# Stability of object

#### foo9008

1. Homework Statement
is it necessary to find the meta center for this question ? the formula of meta center is I /Vd , the I ( moemtn of inertia ) for rectangle is (ab^3) / 12 , but what is a ? what is b ? i'm confused now

2. Homework Equations

3. The Attempt at a Solution
ρ
gVsubmerged = weight(579N)
1025(9.81)Vsubmerged = weight(579N)
Vsubmerged = 0.058m^3

0.058m^3 = (1.2x0.9x hsubmerged)
hsubmerged =0.054m

center of buoyancy = 0.054/2 = 0.027m
metacenter = I / Vd = [(ab^3) / 12 ] /Vd

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#### haruspex

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what is a ? what is b ?
For a rectangle measuring a by b, the second moment of area about an axis through the mid points of the sides of length b is $\frac 1{12}ab^3$.

#### foo9008

For a rectangle measuring a by b, the second moment of area about an axis through the mid points of the sides of length b is $\frac 1{12}ab^3$.
what is the value of a and b ? is the second moment about x -axis(Ixx) , right ? IMO , a is 0.9m , b is 1.2m , am i correct ?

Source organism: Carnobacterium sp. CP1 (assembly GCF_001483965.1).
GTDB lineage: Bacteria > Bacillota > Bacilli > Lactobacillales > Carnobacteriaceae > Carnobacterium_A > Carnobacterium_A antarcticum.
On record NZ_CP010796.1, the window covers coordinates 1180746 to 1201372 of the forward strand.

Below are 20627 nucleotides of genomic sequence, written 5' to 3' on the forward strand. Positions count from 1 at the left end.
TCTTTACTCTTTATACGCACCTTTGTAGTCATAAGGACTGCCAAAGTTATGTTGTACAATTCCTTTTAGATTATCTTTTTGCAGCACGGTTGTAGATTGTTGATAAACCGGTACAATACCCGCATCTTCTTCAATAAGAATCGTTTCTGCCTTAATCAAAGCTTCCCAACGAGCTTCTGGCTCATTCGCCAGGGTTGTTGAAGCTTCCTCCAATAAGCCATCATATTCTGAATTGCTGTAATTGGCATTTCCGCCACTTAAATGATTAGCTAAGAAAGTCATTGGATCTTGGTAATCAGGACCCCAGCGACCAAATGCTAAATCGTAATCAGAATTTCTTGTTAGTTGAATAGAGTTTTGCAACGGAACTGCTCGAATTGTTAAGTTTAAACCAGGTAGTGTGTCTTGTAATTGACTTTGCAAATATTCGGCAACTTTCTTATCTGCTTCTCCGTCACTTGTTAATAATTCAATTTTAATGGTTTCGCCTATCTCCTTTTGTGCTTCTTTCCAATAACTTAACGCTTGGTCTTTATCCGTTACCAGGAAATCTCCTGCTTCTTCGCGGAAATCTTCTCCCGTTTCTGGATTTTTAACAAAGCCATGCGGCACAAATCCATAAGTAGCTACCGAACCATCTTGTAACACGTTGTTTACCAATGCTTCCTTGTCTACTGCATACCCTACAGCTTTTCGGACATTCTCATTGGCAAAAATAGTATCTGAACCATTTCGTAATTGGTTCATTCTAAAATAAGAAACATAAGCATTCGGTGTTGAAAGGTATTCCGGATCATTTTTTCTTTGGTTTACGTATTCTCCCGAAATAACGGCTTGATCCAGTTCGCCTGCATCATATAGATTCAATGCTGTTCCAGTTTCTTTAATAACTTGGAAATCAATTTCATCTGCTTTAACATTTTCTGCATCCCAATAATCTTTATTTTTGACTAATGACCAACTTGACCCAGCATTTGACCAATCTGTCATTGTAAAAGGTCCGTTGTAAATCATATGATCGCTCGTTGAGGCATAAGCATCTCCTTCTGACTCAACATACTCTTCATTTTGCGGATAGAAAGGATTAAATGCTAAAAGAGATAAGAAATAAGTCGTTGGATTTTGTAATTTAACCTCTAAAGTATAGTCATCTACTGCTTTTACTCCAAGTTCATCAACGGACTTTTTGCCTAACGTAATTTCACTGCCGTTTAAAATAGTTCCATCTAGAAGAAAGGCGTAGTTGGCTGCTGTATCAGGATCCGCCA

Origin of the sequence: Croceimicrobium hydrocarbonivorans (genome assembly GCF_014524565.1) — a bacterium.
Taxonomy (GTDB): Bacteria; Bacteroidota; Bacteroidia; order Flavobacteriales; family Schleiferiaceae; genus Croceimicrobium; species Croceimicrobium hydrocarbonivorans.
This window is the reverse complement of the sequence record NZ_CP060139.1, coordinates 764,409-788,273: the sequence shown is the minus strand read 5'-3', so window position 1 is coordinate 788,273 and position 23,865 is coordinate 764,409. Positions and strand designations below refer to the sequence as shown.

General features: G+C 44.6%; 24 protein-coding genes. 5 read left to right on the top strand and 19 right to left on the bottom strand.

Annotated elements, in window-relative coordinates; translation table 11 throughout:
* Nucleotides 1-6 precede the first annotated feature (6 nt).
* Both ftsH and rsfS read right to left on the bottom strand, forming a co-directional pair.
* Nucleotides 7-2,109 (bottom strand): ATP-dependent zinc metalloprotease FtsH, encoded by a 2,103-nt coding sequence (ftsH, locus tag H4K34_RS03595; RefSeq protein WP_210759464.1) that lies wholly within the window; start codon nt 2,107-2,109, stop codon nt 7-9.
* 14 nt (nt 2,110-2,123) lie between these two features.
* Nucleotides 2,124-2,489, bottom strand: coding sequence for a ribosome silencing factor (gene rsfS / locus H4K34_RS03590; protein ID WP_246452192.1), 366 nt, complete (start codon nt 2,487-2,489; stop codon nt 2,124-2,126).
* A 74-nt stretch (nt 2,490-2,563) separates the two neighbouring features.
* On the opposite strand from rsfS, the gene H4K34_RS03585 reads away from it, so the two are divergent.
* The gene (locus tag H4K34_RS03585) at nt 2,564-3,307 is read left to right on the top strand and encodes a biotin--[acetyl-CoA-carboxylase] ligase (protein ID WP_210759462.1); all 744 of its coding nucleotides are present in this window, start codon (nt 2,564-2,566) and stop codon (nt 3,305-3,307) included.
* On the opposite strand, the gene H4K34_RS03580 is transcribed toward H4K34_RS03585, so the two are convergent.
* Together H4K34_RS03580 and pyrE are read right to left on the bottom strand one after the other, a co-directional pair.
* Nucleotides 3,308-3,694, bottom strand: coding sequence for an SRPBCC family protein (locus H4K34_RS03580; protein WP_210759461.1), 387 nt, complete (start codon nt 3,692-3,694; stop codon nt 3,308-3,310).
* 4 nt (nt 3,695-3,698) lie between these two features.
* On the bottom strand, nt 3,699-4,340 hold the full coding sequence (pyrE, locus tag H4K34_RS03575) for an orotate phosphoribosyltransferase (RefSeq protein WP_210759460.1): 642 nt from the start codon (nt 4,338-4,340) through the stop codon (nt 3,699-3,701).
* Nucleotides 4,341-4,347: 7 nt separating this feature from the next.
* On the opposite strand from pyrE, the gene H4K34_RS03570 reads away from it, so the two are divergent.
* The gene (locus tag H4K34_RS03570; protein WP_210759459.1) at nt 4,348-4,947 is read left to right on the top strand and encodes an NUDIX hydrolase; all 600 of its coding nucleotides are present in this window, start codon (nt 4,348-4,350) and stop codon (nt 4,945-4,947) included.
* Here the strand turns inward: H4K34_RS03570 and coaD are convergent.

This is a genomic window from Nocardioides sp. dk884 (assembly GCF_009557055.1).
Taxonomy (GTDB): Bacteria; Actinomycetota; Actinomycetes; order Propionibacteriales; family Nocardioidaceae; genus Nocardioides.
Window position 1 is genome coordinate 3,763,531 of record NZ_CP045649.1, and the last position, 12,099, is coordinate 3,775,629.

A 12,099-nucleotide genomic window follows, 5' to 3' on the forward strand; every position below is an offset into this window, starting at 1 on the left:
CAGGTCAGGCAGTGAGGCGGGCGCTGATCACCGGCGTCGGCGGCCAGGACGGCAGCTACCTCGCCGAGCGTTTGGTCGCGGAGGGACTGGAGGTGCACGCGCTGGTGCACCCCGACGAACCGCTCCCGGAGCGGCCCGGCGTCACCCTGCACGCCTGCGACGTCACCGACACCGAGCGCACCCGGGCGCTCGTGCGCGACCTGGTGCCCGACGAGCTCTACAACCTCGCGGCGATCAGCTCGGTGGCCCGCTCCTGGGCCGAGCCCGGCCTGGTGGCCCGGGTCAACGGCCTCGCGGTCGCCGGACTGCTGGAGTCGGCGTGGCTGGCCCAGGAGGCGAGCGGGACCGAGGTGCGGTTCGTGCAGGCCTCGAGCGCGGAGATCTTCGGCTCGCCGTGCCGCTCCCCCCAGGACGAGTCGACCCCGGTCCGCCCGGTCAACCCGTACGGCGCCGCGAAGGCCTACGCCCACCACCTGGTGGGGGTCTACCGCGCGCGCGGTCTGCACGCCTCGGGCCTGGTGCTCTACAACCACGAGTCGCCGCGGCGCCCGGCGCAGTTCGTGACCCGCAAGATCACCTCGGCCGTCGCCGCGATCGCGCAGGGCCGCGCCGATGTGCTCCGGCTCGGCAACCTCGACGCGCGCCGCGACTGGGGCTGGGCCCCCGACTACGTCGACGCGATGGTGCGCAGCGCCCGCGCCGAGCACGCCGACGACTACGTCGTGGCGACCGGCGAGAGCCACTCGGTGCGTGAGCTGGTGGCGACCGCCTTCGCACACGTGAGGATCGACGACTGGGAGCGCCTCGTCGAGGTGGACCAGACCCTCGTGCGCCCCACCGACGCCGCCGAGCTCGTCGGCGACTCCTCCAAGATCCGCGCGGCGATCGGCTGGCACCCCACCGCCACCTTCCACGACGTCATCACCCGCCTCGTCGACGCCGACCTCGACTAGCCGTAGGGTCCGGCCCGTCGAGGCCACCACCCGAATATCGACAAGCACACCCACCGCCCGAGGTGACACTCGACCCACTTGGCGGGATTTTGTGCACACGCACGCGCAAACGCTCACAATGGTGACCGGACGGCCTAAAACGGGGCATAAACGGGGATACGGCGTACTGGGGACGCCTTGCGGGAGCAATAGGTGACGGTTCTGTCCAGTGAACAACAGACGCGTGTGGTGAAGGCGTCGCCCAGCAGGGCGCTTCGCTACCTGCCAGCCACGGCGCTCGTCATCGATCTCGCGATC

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#### haruspex

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what is the value of a and b ? is the second moment about x -axis(Ixx) , right ? IMO , a is 0.9m , b is 1.2m , am i correct ?
In principle, you should consider each axis as a potential axis for tipping. However, it is obvious that one of ab3, a3b is the larger. Which gives the greater danger of tipping, the larger or the smaller?

#### foo9008

In principle, you should consider each axis as a potential axis for tipping. However, it is obvious that one of ab3, a3b is the larger. Which gives the greater danger of tipping, the larger or the smaller?